U.S. oil output from seven major shale formations is expected to rise by about 38,000 barrels per day in July to about 7.8 million bpd, the highest since November, the U.S. Energy Information Administration said. U.S. producers have increased drilling activity as oil prices have rebounded to about $70 a barrel. 

Oil prices are signalling the need for an urgent increase in production from OPEC+ and U.S. shale companies as the global economy and oil demand recover more rapidly than expected from the pandemic. OPEC+ countries are still restricting liquids production by more than 3.0 million barrels per day compared with the pre-epidemic levels to cut inventories and raise prices. And U.S. liquids output is also down by more than 1.5 million bpd, according to estimates by the U.S. Energy Information Administration. U.S. shale producers have so far reacted cautiously to the rise in prices, returning earnings to shareholders and cutting debt rather than increasing drilling and production.
Shale producers are adding extra rigs more slowly than in previous recoveries and the total number of active rigs (365) is less than half the number (844-869) the last time WTI prices were at similar levels in 2018. But the continued rise in prices is signalling the urgent need for more production from one or more of OPEC+, Iran once U.S. sanctions are lifted, U.S. shale firms and the non-OPEC non-shale producers, said John Kemp from Reuters.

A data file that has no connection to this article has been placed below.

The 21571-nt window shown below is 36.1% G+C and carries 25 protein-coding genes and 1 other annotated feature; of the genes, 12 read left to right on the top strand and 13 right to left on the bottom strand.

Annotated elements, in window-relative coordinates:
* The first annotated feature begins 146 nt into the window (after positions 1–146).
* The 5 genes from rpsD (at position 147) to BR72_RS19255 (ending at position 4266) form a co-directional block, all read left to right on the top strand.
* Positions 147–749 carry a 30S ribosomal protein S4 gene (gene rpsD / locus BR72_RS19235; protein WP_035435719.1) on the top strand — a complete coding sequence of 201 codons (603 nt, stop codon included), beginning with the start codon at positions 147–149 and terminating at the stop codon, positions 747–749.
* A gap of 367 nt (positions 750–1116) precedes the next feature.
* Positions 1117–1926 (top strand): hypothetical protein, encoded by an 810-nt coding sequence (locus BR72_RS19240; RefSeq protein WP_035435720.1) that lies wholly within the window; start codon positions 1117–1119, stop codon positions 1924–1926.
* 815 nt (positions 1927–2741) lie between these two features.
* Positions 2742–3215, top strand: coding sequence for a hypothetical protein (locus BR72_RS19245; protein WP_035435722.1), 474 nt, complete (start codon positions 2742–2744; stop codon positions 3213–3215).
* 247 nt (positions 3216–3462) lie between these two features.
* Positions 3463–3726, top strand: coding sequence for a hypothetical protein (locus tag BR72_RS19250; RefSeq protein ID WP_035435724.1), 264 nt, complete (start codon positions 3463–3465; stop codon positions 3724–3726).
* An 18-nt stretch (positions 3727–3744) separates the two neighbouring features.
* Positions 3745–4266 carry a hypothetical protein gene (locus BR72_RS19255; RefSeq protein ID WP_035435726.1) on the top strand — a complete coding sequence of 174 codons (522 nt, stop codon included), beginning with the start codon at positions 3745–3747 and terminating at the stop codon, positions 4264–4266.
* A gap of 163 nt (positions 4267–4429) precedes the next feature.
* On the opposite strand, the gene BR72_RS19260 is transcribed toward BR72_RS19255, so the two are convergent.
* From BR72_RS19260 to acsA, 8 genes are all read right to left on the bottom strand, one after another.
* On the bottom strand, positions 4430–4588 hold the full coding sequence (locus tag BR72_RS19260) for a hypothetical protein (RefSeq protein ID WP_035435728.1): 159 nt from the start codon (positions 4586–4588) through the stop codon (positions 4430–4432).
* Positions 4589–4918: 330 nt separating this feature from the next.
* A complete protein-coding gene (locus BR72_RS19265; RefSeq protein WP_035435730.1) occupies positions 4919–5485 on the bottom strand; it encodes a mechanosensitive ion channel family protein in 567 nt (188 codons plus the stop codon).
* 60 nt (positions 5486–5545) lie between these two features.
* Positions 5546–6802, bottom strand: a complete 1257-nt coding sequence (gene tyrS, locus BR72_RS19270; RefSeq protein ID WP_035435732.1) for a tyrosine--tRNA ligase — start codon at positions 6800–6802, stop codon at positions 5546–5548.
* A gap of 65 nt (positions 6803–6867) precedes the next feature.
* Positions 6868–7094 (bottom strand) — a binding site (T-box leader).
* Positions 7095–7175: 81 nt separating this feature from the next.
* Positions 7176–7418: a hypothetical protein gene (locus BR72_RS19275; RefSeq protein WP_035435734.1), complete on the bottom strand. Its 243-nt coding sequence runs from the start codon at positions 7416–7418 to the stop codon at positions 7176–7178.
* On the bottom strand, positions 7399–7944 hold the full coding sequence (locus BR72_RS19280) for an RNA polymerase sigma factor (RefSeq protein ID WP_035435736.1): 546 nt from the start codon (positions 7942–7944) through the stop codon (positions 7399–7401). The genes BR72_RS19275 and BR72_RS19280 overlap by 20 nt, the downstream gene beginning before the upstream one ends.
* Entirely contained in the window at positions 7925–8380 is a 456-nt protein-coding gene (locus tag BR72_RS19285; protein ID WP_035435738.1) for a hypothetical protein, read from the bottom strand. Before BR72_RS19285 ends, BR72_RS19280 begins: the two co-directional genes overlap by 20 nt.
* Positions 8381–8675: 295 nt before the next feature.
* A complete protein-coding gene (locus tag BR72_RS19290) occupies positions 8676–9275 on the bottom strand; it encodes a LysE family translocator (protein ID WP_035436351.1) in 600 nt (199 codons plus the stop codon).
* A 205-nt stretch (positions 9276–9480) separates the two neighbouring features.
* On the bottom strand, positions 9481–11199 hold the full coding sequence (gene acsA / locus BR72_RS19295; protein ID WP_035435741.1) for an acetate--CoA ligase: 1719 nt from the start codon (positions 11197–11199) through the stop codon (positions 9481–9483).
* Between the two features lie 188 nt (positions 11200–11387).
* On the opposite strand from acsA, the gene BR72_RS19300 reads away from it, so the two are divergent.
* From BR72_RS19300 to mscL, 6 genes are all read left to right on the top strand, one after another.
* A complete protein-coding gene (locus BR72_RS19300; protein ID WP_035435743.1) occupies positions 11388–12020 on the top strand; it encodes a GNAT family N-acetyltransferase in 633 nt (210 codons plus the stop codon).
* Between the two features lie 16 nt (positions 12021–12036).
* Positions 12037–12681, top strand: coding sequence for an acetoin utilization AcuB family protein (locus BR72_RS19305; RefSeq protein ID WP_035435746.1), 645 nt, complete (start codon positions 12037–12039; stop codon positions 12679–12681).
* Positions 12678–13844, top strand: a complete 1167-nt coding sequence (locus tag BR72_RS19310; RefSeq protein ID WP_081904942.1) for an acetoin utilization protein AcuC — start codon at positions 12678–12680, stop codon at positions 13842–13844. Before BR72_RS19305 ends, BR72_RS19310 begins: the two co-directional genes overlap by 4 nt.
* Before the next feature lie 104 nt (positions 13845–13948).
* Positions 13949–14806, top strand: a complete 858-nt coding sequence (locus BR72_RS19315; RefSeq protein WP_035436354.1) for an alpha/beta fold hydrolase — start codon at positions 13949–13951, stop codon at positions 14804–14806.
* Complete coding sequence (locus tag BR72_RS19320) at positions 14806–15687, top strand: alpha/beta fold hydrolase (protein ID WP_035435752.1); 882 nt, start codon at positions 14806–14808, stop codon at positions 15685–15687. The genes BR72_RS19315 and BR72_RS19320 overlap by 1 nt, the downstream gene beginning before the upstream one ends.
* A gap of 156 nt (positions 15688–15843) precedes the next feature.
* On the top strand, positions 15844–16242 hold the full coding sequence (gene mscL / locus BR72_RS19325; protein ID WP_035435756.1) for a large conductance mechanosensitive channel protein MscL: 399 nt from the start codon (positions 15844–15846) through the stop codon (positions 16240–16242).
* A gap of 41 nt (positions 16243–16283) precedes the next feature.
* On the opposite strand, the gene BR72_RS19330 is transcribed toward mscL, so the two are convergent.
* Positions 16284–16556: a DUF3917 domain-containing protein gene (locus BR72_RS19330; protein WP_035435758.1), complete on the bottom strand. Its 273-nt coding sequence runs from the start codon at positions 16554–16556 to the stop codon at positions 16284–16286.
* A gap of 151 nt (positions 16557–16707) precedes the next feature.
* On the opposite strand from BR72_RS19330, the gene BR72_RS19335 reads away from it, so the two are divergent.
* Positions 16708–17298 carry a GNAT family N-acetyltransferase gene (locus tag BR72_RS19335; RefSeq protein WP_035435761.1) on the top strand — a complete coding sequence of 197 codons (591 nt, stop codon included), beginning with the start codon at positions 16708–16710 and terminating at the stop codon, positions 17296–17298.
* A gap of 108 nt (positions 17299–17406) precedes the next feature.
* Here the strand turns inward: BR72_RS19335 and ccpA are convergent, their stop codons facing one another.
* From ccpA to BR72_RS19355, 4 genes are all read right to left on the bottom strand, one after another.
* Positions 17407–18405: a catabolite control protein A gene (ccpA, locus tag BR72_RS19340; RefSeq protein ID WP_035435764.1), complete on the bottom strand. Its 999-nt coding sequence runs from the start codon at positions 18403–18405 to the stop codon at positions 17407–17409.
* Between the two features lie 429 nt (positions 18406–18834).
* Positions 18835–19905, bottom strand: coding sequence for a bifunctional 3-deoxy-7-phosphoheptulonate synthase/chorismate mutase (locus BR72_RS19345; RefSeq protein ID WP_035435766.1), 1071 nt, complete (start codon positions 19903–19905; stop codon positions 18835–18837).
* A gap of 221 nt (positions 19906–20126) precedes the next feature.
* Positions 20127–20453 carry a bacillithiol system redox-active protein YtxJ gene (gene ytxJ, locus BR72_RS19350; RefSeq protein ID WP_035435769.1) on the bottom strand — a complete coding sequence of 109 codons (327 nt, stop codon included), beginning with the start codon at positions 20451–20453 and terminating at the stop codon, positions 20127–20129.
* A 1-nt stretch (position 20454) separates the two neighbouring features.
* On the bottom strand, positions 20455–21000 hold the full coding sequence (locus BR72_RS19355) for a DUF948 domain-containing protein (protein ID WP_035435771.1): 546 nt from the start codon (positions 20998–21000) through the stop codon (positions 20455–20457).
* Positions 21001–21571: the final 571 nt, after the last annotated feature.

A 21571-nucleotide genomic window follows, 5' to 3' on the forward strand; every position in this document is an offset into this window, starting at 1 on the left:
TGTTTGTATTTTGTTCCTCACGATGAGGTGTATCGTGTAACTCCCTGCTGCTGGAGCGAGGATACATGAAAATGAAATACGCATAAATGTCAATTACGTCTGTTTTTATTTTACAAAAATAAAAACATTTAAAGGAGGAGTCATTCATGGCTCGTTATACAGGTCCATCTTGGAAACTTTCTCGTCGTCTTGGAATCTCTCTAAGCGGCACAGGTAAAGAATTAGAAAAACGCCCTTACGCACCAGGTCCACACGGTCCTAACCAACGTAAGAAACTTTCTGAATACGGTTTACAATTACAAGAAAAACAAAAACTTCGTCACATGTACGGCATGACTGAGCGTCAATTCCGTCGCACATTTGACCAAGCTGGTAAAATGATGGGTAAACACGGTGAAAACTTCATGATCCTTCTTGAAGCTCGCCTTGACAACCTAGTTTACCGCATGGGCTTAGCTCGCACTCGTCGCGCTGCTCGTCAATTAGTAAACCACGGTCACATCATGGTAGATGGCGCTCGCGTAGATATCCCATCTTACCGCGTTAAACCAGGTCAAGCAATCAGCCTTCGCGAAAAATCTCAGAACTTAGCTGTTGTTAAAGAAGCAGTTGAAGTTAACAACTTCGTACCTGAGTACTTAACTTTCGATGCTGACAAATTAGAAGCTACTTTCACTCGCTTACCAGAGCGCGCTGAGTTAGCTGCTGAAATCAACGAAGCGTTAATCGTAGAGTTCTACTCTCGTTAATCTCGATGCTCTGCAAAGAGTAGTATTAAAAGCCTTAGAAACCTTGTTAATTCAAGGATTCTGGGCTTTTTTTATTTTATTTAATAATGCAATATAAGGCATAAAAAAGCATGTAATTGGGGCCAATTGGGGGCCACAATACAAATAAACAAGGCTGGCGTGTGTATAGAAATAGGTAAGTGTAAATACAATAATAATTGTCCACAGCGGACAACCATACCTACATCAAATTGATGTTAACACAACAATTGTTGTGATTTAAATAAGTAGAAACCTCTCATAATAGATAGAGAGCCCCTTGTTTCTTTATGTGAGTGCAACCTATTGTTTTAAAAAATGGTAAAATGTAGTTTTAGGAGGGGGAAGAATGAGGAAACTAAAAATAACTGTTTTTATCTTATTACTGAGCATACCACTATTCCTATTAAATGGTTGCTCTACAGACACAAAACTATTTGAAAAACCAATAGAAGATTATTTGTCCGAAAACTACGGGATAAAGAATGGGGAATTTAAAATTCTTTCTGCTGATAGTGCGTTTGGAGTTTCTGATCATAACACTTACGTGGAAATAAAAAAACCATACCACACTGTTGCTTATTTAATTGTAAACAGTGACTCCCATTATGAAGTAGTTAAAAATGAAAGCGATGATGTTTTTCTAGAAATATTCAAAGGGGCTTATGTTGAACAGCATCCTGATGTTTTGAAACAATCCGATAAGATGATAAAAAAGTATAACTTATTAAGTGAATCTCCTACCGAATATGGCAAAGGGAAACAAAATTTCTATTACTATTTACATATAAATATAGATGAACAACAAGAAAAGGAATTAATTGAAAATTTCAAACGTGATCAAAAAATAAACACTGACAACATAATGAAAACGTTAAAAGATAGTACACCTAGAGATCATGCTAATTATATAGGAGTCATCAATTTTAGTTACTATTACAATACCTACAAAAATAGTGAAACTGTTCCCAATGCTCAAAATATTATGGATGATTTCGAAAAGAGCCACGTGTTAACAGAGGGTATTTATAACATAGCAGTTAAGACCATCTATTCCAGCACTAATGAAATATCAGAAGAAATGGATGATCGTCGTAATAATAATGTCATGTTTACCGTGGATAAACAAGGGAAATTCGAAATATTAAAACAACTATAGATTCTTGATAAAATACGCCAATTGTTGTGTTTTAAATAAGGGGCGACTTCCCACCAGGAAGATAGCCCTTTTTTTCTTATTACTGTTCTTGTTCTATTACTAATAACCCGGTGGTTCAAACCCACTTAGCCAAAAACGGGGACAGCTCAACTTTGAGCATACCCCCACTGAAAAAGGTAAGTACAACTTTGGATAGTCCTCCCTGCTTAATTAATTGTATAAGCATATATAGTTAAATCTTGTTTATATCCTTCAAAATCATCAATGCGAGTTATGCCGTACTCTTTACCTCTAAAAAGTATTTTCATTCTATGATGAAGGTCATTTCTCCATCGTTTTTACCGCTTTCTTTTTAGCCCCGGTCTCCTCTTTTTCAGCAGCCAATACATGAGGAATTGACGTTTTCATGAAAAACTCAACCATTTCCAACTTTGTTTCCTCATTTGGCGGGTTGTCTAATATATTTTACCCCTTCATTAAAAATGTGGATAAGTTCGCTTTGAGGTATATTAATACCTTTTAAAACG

Oil prices are up at the start of the week on growing demand optimism. “Oil prices really are in a positive June upswing as demand and supply are recovering in an unequal speed,” Rystad’s Louise Dickson said in a statement. The U.S. benchmark hitting a 32-month high and Brent rising above $73 per barrel as the market is growing increasingly bullish on demand while the return of Iranian oil looks more distant than initially thought, Oilprice said.

The biggest increase is set to come from the Permian, the top-producing basin in the country, where output is expected to rise by 56,000 bpd to about 4.66 million bpd, the highest since March 2020. The forecast increase in total output was attributable to the Permian and Appalachia basins, with the other five basins expected to decline, or remain flat, the data showed. The Eagle Ford basin in South Texas and the Bakken basin in North Dakota and Montana are each expected to register declines of 4,000 bpd. Output in the Bakken is expected to slide to about 1.1 million bpd, the lowest since July 2020, Reuters said. 

New Mexico’s oil production hit a record high in March 2021, averaging 1.16 mb/d. The March increases were the largest monthly increases on record (although some of the gains came from restarted wells that shuttered during the February blackouts). In 2020, New Mexico’s oil production rose by 133,000 bpd, or 15%, Oilprice said.

Exxon see US shale oil production decline per well. In 2017, Exxon, which is one of the largest shale oil producers, acquired $6.6 billion of net acres in New Mexico, which doubled the company’s assets in the Permian basin that spans west Texas and New Mexico. Notably, the company intends to boost shale output in the New Mexico portion of the Permian basin to 700,000 barrels per day by 2025. Per data released by the Institute for Energy Economics and Financial Analysis, Exxon’s average liquid output for the first 12 months of a well dropped to 521 bpd in 2019 from an average of 635 bpd in 2018 in its Delaware basin assets of New Mexico. Notably, the company went down to the sixth place from the first on a per-well production basis. Full data for 2020 is currently unavailable but initial findings suggest that the company’s Delaware wells continued to lag.